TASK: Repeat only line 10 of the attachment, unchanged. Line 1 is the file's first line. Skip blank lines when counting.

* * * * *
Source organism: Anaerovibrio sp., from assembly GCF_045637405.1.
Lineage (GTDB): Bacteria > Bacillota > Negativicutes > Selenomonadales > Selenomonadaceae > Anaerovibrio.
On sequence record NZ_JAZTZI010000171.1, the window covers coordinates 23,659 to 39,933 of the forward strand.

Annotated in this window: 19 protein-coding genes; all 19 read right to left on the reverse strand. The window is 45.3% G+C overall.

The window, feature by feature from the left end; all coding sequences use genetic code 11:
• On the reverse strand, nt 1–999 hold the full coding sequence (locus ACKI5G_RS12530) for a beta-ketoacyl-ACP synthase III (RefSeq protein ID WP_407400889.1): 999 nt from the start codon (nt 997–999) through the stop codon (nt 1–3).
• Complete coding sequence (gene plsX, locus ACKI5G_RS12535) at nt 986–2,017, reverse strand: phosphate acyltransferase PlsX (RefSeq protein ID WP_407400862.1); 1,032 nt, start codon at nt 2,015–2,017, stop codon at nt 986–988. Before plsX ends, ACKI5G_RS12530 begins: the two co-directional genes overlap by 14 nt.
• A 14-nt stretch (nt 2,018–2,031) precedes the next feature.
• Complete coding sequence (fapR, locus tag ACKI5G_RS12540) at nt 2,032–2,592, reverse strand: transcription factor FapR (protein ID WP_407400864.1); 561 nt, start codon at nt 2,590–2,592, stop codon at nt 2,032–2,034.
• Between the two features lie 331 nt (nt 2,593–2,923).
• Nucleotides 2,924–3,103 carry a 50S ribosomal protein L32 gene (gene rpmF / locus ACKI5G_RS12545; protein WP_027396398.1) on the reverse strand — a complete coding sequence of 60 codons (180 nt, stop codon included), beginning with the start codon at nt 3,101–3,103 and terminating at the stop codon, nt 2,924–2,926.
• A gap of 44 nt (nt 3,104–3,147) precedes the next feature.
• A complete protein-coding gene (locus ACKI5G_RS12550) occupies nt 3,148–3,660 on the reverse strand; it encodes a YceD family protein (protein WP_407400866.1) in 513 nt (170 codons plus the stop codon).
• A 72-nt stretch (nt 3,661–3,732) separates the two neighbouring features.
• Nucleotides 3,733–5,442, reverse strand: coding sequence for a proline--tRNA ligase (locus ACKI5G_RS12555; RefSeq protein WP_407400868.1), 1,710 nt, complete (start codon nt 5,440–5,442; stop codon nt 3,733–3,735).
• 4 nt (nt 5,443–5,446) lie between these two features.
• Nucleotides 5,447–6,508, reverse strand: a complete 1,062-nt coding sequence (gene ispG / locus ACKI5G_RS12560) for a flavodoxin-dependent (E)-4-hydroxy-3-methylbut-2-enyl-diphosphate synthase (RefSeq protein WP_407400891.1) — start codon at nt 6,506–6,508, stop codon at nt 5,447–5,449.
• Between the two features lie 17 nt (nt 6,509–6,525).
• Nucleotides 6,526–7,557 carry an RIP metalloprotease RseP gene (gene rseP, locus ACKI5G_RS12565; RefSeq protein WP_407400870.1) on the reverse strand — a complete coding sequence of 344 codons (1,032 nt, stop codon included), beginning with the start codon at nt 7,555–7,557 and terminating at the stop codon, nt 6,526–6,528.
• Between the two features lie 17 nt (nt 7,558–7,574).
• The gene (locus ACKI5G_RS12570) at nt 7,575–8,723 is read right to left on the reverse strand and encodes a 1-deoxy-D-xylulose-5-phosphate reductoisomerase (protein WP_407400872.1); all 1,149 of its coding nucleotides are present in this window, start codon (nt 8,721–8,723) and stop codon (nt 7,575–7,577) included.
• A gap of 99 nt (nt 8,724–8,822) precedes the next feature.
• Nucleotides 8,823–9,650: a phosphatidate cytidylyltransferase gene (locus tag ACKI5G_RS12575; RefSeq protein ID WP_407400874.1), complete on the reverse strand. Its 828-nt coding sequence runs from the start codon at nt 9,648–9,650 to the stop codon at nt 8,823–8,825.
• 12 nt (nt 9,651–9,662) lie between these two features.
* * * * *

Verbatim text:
• Between the two features lie 331 nt (nt 2,593–2,923).